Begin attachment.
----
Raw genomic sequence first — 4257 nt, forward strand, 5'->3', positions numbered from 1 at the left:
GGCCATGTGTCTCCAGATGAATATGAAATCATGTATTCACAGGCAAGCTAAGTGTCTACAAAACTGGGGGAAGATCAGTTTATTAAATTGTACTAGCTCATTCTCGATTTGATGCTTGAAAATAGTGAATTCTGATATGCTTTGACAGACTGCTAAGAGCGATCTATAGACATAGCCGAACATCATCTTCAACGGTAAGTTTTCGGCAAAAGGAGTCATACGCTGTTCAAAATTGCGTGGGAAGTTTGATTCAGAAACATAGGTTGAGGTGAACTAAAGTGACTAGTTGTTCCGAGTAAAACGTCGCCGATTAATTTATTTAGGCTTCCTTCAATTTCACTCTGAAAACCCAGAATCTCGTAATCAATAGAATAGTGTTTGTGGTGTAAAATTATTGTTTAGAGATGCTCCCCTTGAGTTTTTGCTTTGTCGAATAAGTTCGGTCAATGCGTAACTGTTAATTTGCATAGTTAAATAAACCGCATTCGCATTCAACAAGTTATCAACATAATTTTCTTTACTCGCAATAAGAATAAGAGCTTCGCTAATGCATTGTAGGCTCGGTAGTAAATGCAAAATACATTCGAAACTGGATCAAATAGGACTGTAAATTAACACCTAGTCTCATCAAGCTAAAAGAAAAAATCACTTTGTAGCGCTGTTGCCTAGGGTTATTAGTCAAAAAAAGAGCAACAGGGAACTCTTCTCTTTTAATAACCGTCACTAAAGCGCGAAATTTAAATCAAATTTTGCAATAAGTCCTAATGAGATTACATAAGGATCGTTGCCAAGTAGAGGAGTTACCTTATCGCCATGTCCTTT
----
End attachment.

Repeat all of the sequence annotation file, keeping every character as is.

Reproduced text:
Raw genomic sequence first — 4257 nt, forward strand, 5'->3', positions numbered from 1 at the left:
GGCCATGTGTCTCCAGATGAATATGAAATCATGTATTCACAGGCAAGCTAAGTGTCTACAAAACTGGGGGAAGATCAGTTTATTAAATTGTACTAGCTCATTCTCGATTTGATGCTTGAAAATAGTGAATTCTGATATGCTTTGACAGACTGCTAAGAGCGATCTATAGACATAGCCGAACATCATCTTCAACGGTAAGTTTTCGGCAAAAGGAGTCATACGCTGTTCAAAATTGCGTGGGAAGTTTGATTCAGAAACATAGGTTGAGGTGAACTAAAGTGACTAGTTGTTCCGAGTAAAACGTCGCCGATTAATTTATTTAGGCTTCCTTCAATTTCACTCTGAAAACCCAGAATCTCGTAATCAATAGAATAGTGTTTGTGGTGTAAAATTATTGTTTAGAGATGCTCCCCTTGAGTTTTTGCTTTGTCGAATAAGTTCGGTCAATGCGTAACTGTTAATTTGCATAGTTAAATAAACCGCATTCGCATTCAACAAGTTATCAACATAATTTTCTTTACTCGCAATAAGAATAAGAGCTTCGCTAATGCATTGTAGGCTCGGTAGTAAATGCAAAATACATTCGAAACTGGATCAAATAGGACTGTAAATTAACACCTAGTCTCATCAAGCTAAAAGAAAAAATCACTTTGTAGCGCTGTTGCCTAGGGTTATTAGTCAAAAAAAGAGCAACAGGGAACTCTTCTCTTTTAATAACCGTCACTAAAGCGCGAAATTTAAATCAAATTTTGCAATAAGTCCTAATGAGATTACATAAGGATCGTTGCCAAGTAGAGGAGTTACCTTATCGCCATGTCCTTT